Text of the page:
If that’s the case, the Bangko Sentral ng Pilipinas (BSP) is always able to exchange coins for paper bills; it’s something they encourage as part of their coin recirculation campaign. According to Economic and Financial Learning Center manager, Dr. Greg Baccay, since coins are more expensive to produce that paper bills, the BSP needs the public to keep coins in circulation.
Last December, BSP Senior Research Specialist Randy Bolves, while speaking in Bacolod City, called on the public to trade in loose coins for paper bills, which, he noted, could be done through the local BSP Economics and Financial Learning Center Division.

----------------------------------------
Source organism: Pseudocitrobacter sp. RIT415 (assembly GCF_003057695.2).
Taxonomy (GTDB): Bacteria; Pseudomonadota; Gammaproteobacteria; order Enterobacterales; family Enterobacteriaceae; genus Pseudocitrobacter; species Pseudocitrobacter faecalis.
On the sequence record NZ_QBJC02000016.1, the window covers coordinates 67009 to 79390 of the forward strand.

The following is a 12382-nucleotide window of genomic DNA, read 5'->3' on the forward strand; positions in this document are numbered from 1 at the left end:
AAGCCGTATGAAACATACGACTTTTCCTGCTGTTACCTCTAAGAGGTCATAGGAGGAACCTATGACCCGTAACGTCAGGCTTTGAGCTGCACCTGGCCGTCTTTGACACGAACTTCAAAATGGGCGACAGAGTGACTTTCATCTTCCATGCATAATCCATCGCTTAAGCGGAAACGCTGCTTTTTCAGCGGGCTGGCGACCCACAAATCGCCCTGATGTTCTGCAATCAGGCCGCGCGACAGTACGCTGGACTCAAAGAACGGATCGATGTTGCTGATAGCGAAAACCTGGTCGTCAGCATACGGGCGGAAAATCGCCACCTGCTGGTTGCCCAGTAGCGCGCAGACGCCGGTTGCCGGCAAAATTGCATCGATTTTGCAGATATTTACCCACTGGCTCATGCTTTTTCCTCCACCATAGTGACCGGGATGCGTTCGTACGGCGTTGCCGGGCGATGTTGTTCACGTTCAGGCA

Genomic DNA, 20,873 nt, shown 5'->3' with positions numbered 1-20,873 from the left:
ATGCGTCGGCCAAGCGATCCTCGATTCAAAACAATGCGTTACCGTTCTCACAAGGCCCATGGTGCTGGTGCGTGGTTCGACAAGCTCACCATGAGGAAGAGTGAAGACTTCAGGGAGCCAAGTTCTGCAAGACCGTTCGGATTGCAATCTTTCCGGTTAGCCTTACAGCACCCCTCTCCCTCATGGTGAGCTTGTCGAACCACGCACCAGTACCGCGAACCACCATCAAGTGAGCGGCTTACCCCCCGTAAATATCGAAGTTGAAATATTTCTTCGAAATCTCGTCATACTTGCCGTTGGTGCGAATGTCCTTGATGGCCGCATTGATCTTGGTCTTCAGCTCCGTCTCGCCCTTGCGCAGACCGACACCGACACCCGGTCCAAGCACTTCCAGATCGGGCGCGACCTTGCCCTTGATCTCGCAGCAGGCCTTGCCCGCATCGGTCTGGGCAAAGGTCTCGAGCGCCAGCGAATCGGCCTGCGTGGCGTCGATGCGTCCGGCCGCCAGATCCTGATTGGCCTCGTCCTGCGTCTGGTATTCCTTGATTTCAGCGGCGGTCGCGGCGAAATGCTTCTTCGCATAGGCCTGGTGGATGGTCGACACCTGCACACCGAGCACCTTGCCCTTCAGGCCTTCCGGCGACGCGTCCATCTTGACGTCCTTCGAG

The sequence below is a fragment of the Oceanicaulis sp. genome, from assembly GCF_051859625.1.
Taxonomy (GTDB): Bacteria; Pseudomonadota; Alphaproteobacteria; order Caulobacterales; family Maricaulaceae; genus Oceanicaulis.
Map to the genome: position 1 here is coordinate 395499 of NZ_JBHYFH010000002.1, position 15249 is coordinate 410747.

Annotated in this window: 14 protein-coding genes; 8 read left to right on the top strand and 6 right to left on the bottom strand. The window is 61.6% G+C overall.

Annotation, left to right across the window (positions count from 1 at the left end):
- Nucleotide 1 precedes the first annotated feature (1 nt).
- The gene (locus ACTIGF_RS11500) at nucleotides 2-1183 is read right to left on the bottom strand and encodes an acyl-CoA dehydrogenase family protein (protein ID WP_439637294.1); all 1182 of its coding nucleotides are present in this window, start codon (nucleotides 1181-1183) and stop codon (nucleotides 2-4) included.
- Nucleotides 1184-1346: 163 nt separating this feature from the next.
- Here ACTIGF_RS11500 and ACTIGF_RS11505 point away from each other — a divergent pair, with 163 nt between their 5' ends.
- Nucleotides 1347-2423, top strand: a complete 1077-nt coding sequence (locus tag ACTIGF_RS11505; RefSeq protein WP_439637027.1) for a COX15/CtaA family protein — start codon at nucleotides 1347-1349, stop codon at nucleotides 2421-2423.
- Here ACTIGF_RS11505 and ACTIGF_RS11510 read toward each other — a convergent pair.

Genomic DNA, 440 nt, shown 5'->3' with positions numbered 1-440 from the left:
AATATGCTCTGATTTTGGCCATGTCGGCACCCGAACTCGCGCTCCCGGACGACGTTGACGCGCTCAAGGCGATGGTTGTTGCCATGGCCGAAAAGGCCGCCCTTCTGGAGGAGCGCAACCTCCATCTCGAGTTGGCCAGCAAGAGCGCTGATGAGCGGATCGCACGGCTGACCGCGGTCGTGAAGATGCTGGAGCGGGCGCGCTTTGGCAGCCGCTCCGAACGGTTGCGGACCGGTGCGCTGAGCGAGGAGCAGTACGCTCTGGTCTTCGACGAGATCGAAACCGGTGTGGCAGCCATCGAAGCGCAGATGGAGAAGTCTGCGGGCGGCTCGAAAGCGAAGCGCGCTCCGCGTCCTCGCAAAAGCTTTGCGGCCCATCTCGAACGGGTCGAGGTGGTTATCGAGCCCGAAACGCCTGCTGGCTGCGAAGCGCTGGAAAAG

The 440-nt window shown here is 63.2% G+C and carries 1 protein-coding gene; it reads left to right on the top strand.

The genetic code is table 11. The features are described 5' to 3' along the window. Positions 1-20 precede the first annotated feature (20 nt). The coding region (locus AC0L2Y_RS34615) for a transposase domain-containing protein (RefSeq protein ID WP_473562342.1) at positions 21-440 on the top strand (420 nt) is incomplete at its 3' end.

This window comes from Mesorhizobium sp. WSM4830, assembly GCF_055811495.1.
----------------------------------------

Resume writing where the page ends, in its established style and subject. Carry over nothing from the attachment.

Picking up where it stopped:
The law notes the public can bring their case to DTI, wherein they can conduct an investigation into the matter. A DTI adjudication officer will handle the case and a formal hearing is held. If an establishment is found guilty, they face either a P500 fee or are changed three percent of the total gross sales from the day of the violation, whichever is higher, on their first offense. If found to be a habitual offender, businesses can face up to a P25,000 fee or 10 percent of gross sales from the day of the violation, along with their business license possibly revoked. If enough people take action, consumers can ultimately end the practice of businesses openly stealing from their customers./WDJ